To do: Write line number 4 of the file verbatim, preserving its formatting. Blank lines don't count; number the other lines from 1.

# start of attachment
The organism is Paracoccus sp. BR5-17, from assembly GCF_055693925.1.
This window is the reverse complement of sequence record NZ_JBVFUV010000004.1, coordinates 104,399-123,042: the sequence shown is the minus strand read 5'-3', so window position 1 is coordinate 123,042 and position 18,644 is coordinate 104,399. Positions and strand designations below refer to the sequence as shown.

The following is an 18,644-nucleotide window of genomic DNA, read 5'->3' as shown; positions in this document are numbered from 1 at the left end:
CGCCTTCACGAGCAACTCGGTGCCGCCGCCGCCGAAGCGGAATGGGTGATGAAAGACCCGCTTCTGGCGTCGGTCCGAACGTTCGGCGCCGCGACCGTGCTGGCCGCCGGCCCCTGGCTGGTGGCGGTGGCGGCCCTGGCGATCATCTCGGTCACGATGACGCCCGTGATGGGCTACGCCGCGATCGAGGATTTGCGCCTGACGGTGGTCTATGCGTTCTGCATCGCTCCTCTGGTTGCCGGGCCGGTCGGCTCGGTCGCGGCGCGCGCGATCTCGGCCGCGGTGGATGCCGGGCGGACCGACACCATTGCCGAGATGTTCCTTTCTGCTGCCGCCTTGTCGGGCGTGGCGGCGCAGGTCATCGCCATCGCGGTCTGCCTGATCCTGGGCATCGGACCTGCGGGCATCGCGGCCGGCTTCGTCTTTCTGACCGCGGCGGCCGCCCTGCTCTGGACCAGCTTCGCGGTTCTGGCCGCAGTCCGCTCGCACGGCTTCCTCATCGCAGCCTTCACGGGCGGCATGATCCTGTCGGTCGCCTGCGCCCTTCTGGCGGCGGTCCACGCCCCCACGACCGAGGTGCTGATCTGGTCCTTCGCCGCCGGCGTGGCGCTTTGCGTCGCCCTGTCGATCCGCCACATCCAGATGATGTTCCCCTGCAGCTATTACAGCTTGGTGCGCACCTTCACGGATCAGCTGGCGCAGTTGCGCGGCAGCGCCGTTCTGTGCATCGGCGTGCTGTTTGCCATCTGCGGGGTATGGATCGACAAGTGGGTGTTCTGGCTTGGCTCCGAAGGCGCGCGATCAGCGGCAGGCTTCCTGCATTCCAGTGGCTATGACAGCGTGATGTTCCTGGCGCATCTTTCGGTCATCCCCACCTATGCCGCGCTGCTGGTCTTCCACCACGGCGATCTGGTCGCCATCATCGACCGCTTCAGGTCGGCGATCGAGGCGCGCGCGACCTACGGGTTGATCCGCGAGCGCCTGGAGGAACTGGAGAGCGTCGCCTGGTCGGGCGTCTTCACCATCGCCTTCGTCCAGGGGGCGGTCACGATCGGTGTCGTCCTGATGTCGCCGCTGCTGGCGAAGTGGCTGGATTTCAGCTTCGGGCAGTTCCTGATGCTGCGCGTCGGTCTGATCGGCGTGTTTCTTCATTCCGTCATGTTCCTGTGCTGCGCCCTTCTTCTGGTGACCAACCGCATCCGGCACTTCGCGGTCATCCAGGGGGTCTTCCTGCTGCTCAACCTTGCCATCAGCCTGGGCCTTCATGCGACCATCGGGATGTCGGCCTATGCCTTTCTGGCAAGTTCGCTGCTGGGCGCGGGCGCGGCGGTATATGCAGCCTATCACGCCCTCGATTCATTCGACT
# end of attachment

CGCCTTCACGAGCAACTCGGTGCCGCCGCCGCCGAAGCGGAATGGGTGATGAAAGACCCGCTTCTGGCGTCGGTCCGAACGTTCGGCGCCGCGACCGTGCTGGCCGCCGGCCCCTGGCTGGTGGCGGTGGCGGCCCTGGCGATCATCTCGGTCACGATGACGCCCGTGATGGGCTACGCCGCGATCGAGGATTTGCGCCTGACGGTGGTCTATGCGTTCTGCATCGCTCCTCTGGTTGCCGGGCCGGTCGGCTCGGTCGCGGCGCGCGCGATCTCGGCCGCGGTGGATGCCGGGCGGACCGACACCATTGCCGAGATGTTCCTTTCTGCTGCCGCCTTGTCGGGCGTGGCGGCGCAGGTCATCGCCATCGCGGTCTGCCTGATCCTGGGCATCGGACCTGCGGGCATCGCGGCCGGCTTCGTCTTTCTGACCGCGGCGGCCGCCCTGCTCTGGACCAGCTTCGCGGTTCTGGCCGCAGTCCGCTCGCACGGCTTCCTCATCGCAGCCTTCACGGGCGGCATGATCCTGTCGGTCGCCTGCGCCCTTCTGGCGGCGGTCCACGCCCCCACGACCGAGGTGCTGATCTGGTCCTTCGCCGCCGGCGTGGCGCTTTGCGTCGCCCTGTCGATCCGCCACATCCAGATGATGTTCCCCTGCAGCTATTACAGCTTGGTGCGCACCTTCACGGATCAGCTGGCGCAGTTGCGCGGCAGCGCCGTTCTGTGCATCGGCGTGCTGTTTGCCATCTGCGGGGTATGGATCGACAAGTGGGTGTTCTGGCTTGGCTCCGAAGGCGCGCGATCAGCGGCAGGCTTCCTGCATTCCAGTGGCTATGACAGCGTGATGTTCCTGGCGCATCTTTCGGTCATCCCCACCTATGCCGCGCTGCTGGTCTTCCACCACGGCGATCTGGTCGCCATCATCGACCGCTTCAGGTCGGCGATCGAGGCGCGCGCGACCTACGGGTTGATCCGCGAGCGCCTGGAGGAACTGGAGAGCGTCGCCTGGTCGGGCGTCTTCACCATCGCCTTCGTCCAGGGGGCGGTCACGATCGGTGTCGTCCTGATGTCGCCGCTGCTGGCGAAGTGGCTGGATTTCAGCTTCGGGCAGTTCCTGATGCTGCGCGTCGGTCTGATCGGCGTGTTTCTTCATTCCGTCATGTTCCTGTGCTGCGCCCTTCTTCTGGTGACCAACCGCATCCGGCACTTCGCGGTCATCCAGGGGGTCTTCCTGCTGCTCAACCTTGCCATCAGCCTGGGCCTTCATGCGACCATCGGGATGTCGGCCTATGCCTTTCTGGCAAGTTCGCTGCTGGGCGCGGGCGCGGCGGTATATGCAGCCTATCACGCCCTCGATTCATTCGACT